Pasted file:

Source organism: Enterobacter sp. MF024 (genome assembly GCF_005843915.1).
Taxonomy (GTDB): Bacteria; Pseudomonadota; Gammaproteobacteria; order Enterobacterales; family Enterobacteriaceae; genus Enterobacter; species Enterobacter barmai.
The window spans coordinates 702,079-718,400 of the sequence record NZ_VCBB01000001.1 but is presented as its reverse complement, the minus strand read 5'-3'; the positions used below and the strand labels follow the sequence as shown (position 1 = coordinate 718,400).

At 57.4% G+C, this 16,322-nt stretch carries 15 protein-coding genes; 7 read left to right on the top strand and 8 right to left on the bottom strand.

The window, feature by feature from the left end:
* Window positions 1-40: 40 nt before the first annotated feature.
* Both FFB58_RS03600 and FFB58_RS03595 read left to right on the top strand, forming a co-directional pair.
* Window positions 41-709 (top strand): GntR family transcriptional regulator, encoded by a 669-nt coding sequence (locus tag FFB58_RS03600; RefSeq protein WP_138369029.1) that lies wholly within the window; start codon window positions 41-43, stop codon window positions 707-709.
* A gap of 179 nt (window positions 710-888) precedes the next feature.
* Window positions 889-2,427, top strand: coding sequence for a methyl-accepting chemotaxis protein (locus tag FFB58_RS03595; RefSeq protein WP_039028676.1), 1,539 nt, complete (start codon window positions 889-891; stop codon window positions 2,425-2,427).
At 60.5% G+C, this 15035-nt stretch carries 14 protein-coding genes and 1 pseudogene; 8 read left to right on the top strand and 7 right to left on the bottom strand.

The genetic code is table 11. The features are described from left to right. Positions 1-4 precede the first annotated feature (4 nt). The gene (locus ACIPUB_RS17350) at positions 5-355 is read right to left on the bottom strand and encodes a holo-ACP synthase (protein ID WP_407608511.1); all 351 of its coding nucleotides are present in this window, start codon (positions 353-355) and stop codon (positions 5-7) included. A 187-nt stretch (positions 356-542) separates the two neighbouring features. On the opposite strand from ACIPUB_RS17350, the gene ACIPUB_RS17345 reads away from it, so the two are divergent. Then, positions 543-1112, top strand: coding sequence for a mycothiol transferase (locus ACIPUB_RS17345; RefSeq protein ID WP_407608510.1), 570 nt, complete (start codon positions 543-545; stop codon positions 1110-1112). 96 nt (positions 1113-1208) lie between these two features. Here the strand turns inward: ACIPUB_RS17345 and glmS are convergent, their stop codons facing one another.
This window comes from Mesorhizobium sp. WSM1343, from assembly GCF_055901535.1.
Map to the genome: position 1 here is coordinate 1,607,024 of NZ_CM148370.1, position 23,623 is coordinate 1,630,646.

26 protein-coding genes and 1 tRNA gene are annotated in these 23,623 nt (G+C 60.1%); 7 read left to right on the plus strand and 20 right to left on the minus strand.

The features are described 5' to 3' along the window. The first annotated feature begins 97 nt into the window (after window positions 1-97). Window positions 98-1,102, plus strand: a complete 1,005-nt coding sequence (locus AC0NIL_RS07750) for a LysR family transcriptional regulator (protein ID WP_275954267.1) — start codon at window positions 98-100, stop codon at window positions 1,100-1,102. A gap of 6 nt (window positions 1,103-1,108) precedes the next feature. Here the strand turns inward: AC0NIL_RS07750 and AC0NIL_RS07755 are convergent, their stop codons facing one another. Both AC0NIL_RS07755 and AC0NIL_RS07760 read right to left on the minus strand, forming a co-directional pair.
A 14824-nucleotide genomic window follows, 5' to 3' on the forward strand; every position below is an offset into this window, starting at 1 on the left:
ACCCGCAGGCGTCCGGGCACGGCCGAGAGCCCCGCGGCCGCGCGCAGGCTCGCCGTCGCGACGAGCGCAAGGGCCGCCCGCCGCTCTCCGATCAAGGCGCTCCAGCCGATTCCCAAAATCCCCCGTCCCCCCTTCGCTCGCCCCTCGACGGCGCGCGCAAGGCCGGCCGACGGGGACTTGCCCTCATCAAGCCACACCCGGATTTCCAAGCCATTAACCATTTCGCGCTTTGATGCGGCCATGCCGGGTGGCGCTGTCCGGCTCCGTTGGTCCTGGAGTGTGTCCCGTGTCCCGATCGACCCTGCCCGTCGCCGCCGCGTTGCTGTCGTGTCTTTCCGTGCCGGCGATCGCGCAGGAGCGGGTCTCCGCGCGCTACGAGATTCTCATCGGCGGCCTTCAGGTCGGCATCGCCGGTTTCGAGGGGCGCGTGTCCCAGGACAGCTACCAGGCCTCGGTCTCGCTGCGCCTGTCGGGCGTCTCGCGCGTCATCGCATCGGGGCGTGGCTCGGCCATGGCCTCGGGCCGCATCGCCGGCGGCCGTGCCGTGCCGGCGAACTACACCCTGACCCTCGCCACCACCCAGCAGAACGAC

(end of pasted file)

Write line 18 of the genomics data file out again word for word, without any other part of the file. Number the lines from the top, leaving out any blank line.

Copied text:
ACCCGCAGGCGTCCGGGCACGGCCGAGAGCCCCGCGGCCGCGCGCAGGCTCGCCGTCGCGACGAGCGCAAGGGCCGCCCGCCGCTCTCCGATCAAGGCGCTCCAGCCGATTCCCAAAATCCCCCGTCCCCCCTTCGCTCGCCCCTCGACGGCGCGCGCAAGGCCGGCCGACGGGGACTTGCCCTCATCAAGCCACACCCGGATTTCCAAGCCATTAACCATTTCGCGCTTTGATGCGGCCATGCCGGGTGGCGCTGTCCGGCTCCGTTGGTCCTGGAGTGTGTCCCGTGTCCCGATCGACCCTGCCCGTCGCCGCCGCGTTGCTGTCGTGTCTTTCCGTGCCGGCGATCGCGCAGGAGCGGGTCTCCGCGCGCTACGAGATTCTCATCGGCGGCCTTCAGGTCGGCATCGCCGGTTTCGAGGGGCGCGTGTCCCAGGACAGCTACCAGGCCTCGGTCTCGCTGCGCCTGTCGGGCGTCTCGCGCGTCATCGCATCGGGGCGTGGCTCGGCCATGGCCTCGGGCCGCATCGCCGGCGGCCGTGCCGTGCCGGCGAACTACACCCTGACCCTCGCCACCACCCAGCAGAACGAC